Legal Issues vis-à-vis Work from Home Arrangements or Telecommuting

With parts of the country still placed in varying degrees of community quarantine several businesses resorted to Work from Home or Telecommuting arrangements with their employees to continue their operations. Telecommuting of Work from Home is a work arrangement that allows an employee in the private sector to work from an alternative workplace with the use of telecommunication and/or computer technologies [1]. This type of arrangement being a relatively novel concept in Philippine law some legal issues may arise. Currently one piece of legislation governs this type of arrangement, Republic Act no. 11165 or the Telecommuting Act.

 

Duties of the Employer under the Telecommuting Act

Through the Telecommuting Act the State affirms the policy that labor is the primary socio-economic force and it shall protect the rights of workers and promote their welfare, especially in the light of technological development that has opened new and alternative means for employees to carry out their work [2]. 

 

The salient provision of the Telecommuting Act provides for “Fair Treatment” whereby the employer shall ensure that the telecommuting employees are given the same treatment as that of comparable employees working at the employer’s premises [3]. This entails that a telecommuting employee shall receive a rate of pay including overtime and night shift differential and other monetary benefits under the law or a collective bargaining agreement. They shall also have the right to rest periods, regular holidays and special non-working days. They shall receive the same workload and performance standards. They must be given the same access to training and career development opportunities. They must also be given training on the technical equipment at their disposal to carry out the telecommuting arrangement. The employer must also ensure that measures are taken to prevent the telecommuting employees from being isolated from the rest of the workforce.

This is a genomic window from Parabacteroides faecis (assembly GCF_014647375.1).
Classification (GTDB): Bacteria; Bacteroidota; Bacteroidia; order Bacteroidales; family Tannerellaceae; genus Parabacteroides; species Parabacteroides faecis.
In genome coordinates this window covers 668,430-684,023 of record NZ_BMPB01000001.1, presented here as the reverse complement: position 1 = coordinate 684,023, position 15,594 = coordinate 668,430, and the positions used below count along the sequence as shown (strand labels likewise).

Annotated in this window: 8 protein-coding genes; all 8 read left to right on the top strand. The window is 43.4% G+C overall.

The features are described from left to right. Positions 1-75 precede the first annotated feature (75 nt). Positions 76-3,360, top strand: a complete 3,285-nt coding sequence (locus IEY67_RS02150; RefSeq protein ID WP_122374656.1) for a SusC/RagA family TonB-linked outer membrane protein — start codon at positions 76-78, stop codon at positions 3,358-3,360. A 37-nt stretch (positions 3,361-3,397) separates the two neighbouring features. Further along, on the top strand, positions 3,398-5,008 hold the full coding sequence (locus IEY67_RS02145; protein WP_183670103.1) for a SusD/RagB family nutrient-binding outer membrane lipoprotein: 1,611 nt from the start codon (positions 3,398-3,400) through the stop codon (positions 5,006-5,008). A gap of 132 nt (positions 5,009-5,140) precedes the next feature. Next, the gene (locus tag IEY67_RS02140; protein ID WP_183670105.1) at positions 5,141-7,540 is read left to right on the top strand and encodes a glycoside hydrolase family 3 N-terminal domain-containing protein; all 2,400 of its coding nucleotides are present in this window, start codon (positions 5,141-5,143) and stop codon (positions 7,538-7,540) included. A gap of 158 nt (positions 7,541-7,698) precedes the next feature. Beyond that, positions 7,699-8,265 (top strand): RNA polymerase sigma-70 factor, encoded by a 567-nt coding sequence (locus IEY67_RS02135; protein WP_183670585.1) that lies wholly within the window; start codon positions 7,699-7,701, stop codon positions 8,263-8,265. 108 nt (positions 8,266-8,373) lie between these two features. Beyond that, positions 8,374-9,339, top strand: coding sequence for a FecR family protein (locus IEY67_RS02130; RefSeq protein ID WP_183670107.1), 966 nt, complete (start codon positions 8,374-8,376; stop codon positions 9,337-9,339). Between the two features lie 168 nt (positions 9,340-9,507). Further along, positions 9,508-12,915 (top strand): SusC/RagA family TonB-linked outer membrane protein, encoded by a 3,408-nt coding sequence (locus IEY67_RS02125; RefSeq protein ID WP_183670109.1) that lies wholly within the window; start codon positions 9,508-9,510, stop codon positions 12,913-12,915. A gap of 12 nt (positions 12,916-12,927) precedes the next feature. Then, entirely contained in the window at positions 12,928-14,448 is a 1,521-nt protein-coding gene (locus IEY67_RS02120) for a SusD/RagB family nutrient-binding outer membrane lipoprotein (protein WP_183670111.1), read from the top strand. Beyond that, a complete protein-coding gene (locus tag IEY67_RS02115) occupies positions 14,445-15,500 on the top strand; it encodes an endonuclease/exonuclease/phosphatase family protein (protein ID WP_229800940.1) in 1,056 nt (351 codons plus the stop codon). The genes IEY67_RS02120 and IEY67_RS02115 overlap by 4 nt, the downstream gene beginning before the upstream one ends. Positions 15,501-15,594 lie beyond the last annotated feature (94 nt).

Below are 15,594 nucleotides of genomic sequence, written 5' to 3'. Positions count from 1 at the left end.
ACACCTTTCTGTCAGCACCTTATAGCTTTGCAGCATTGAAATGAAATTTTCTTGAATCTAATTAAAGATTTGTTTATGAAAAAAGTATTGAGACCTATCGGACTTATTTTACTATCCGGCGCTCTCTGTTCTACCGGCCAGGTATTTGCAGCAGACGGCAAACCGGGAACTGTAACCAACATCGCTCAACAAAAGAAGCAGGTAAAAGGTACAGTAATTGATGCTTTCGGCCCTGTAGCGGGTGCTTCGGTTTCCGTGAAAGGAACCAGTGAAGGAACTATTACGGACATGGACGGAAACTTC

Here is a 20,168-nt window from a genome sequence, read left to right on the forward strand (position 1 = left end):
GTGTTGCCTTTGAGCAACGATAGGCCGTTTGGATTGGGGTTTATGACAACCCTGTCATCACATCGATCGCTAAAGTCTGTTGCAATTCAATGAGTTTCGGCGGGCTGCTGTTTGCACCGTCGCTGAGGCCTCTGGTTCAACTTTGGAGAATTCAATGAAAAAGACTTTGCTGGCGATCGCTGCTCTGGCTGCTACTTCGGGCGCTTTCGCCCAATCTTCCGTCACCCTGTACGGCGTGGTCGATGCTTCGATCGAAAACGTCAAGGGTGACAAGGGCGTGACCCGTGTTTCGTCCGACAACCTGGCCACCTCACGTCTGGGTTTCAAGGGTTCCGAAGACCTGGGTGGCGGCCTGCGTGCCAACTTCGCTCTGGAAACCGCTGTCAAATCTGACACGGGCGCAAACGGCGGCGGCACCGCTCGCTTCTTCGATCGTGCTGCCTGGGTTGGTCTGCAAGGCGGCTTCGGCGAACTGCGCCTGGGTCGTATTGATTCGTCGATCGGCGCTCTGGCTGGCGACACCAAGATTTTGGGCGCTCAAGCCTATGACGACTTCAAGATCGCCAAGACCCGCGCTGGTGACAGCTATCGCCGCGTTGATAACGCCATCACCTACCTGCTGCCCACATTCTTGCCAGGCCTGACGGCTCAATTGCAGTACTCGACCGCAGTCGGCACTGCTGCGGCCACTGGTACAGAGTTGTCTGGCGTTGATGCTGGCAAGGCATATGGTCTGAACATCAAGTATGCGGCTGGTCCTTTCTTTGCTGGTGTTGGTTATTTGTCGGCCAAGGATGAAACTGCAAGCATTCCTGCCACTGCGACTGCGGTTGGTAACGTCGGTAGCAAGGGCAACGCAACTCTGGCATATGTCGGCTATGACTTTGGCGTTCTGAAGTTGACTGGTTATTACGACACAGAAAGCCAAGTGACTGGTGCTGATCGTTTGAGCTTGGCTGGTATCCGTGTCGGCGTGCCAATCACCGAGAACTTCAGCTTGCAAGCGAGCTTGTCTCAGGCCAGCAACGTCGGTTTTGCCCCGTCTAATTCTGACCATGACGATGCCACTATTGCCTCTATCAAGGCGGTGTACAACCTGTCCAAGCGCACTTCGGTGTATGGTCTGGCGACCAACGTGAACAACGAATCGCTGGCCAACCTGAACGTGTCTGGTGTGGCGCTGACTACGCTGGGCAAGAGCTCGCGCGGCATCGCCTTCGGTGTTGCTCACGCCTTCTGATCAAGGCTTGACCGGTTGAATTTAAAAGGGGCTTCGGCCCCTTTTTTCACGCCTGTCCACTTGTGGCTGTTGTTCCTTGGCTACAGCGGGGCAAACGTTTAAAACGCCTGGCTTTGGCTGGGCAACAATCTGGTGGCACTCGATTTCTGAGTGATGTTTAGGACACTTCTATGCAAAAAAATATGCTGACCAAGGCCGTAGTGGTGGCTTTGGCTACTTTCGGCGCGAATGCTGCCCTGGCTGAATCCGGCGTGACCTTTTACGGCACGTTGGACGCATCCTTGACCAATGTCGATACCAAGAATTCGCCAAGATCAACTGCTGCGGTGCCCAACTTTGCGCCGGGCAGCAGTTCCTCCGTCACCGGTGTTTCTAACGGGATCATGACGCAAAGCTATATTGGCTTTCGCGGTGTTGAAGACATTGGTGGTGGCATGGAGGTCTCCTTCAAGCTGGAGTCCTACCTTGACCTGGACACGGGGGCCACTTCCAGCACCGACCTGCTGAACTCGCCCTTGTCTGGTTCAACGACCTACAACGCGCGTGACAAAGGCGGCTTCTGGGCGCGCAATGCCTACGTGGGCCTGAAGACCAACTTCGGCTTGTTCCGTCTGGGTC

The Department of Labor and Employment (DOLE) later issued DO-202-19 as the Implementing Rules and Regulations of RA 11165. The Implementing Rules provide that an employer may offer a telecommuting program to employees on a voluntary basis or as a result of collective bargaining, such program must have the following provisions; eligibility; applicable code of conduct and performance evaluation; alternative workplaces; use and cost of equipment; work days and hours; conditions of employment; non-diminution of benefits; occupational health and safety; observation of data privacy policy; dispute settlement and termination of work arrangement [4].

 

Employers are also required to notify the DOLE on the adoption of a telecommuting work arrangement by accomplishing a form and submitting the same to the nearest DOLE field or provincial office having jurisdiction over the area of the principal office of the employer. In case the employer has branches outside the region of its principal office each branch must also notify the DOLE through the field or provincial office with jurisdiction over their area [5]. Any pre-existing agreements prior to the effectivity of the Act shall also be subject to the notice requirement [6].

 

Where Legal Issues May Arise